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derange

[dih-reynj]
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verb (used with object), de·ranged, de·rang·ing.
  1. to throw into disorder; disarrange.
  2. to disturb the condition, action, or function of.
  3. to make insane.
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Origin of derange

1770–80; < French déranger, Old French desrengier, equivalent to des- dis-1 + rengier; see range
Related formsde·range·a·ble, adjectivede·rang·er, noun
Dictionary.com Unabridged Based on the Random House Unabridged Dictionary, © Random House, Inc. 2018

Related Words

disconcertunbalancedisorganizeperplexrummagedisturbrufflemisplacedisarrayupsetmaddendistractdisplaceconfoundmusscrazediscommodeunsettlediscomposedisorder

Examples from the Web for derange

Historical Examples

  • Equilibrium is the Universal, or that which has nothing external to derange it.

    The Book of the Damned

    Charles Fort

  • This does not derange the numbers, since the order of succession is observed.

    A Book for All Readers

    Ainsworth Rand Spofford

  • Any food or medicine that will confine or derange the bowels is to be forbidden.

    The Physical Life of Woman:

    Dr. George H Napheys

  • It was in gasps that he muttered, "Bon jour; excuse me if I derange you."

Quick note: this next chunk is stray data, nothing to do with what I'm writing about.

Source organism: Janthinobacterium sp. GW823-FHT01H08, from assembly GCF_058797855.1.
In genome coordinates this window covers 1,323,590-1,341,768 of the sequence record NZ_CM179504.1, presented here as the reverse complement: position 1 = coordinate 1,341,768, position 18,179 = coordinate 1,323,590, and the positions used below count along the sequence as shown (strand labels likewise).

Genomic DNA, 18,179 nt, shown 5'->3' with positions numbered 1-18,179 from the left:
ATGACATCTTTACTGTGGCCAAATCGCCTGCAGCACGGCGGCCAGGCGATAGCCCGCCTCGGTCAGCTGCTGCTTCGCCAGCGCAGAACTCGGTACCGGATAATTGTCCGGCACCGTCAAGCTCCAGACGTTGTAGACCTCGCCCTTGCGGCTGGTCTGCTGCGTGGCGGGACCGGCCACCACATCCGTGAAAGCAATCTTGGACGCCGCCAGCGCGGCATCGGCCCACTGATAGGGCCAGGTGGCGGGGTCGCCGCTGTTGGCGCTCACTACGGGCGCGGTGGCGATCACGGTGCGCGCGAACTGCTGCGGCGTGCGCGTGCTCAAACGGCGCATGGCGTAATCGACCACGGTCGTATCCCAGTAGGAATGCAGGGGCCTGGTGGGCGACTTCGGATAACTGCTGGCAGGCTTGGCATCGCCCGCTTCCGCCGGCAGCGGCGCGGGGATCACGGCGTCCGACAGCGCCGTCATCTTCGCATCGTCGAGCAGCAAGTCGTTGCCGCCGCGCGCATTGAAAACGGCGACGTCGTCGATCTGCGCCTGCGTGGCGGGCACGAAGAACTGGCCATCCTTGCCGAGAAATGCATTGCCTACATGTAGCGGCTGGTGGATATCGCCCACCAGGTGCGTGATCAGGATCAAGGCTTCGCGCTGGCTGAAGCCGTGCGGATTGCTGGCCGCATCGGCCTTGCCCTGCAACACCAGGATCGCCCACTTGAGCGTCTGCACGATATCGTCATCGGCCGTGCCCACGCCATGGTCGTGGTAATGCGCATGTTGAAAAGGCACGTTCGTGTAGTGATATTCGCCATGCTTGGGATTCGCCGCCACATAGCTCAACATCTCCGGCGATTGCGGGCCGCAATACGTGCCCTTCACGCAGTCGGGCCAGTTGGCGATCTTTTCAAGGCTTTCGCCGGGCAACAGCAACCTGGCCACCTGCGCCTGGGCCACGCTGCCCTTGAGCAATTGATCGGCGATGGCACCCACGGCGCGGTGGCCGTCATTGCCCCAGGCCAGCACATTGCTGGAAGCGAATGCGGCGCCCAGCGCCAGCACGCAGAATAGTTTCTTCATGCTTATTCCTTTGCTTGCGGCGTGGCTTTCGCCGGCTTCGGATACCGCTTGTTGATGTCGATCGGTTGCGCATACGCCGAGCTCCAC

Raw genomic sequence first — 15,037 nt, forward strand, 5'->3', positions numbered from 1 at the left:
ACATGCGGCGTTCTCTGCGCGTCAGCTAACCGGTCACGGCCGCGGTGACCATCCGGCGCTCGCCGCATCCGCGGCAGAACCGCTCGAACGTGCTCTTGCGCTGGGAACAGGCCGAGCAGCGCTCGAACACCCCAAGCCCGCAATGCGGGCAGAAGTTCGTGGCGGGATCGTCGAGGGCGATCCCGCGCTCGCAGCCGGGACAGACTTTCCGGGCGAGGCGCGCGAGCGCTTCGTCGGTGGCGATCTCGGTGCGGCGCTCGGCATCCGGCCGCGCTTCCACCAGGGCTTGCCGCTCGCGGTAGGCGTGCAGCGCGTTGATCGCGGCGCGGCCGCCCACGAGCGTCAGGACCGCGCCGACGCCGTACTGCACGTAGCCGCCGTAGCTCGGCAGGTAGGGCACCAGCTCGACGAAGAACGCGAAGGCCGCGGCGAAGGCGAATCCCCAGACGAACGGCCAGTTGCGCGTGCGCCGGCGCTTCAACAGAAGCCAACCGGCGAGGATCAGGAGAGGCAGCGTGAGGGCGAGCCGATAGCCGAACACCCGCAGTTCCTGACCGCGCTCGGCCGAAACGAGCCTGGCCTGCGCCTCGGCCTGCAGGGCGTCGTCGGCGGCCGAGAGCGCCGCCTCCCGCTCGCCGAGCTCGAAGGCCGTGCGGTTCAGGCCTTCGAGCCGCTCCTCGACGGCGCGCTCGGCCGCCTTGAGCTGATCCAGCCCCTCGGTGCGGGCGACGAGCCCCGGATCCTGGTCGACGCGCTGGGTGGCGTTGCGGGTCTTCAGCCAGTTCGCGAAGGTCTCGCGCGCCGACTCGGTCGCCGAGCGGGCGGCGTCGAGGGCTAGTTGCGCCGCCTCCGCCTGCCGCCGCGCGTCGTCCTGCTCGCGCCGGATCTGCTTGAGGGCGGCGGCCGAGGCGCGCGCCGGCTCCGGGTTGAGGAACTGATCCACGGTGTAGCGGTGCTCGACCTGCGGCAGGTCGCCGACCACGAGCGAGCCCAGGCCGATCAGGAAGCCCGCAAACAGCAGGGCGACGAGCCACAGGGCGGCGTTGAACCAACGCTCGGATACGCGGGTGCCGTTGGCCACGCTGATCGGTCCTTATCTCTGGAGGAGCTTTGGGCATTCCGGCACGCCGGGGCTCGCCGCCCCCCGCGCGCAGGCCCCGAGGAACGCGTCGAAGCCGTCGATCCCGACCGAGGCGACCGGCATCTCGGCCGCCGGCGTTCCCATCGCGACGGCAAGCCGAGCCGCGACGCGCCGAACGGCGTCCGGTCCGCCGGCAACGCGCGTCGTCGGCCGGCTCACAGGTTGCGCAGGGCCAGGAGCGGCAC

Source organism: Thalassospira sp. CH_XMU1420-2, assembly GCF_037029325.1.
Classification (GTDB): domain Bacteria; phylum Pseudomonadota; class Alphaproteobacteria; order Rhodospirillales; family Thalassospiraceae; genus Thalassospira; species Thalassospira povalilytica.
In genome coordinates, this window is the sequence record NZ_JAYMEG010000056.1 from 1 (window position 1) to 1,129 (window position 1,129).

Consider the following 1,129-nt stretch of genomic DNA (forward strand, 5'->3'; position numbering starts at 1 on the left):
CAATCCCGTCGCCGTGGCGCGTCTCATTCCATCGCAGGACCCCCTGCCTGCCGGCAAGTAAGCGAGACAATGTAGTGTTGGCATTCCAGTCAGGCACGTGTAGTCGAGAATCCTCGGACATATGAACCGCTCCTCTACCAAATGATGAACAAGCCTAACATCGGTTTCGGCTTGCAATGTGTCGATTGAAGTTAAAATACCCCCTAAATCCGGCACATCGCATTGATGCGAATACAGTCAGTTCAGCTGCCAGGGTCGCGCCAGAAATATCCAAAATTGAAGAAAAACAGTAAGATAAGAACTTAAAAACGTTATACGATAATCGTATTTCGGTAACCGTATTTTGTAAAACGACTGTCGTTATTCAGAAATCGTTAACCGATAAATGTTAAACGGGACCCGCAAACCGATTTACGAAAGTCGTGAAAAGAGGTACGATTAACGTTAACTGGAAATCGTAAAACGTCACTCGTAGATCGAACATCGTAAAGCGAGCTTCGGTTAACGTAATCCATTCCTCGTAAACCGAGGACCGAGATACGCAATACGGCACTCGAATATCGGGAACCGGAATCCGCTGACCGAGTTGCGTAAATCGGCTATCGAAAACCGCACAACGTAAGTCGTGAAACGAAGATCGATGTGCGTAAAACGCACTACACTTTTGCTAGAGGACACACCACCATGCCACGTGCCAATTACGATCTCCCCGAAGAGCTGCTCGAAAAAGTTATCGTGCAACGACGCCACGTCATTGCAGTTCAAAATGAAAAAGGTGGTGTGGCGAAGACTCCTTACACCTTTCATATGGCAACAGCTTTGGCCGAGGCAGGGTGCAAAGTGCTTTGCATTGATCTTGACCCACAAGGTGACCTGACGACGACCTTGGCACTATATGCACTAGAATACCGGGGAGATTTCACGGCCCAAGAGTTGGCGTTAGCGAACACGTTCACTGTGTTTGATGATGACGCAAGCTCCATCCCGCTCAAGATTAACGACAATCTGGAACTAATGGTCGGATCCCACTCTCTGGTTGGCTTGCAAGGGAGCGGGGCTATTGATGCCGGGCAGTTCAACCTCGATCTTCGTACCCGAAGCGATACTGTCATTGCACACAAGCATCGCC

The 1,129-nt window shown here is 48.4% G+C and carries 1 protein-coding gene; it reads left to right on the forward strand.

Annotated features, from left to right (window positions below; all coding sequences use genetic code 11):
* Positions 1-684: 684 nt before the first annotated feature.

The Parisians, Complete

    Edward Bulwer-Lytton

  • Egad, I've got something to derange the best digestion going!


British Dictionary definitions for derange

derange

verb (tr)
  1. to disturb the order or arrangement of; throw into disorder; disarrange
  2. to disturb the action or operation of
  3. to make insane; drive mad
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Word Origin

C18: from Old French desrengier, from des- dis- 1 + reng row, order
Collins English Dictionary - Complete & Unabridged 2012 Digital Edition © William Collins Sons & Co. Ltd. 1979, 1986 © HarperCollins Publishers 1998, 2000, 2003, 2005, 2006, 2007, 2009, 2012

Word Origin and History for derange

v.

1776, "throw into confusion," from French déranger, from Old French desrengier "disarrange, throw into disorder," from des- "do the opposite of" (see dis-) + Old French rengier (Modern French ranger) "to put into line," from reng "line, row," from a Germanic source (see rank (n.)). Mental sense first recorded c.1790.

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Online Etymology Dictionary, © 2010 Douglas Harper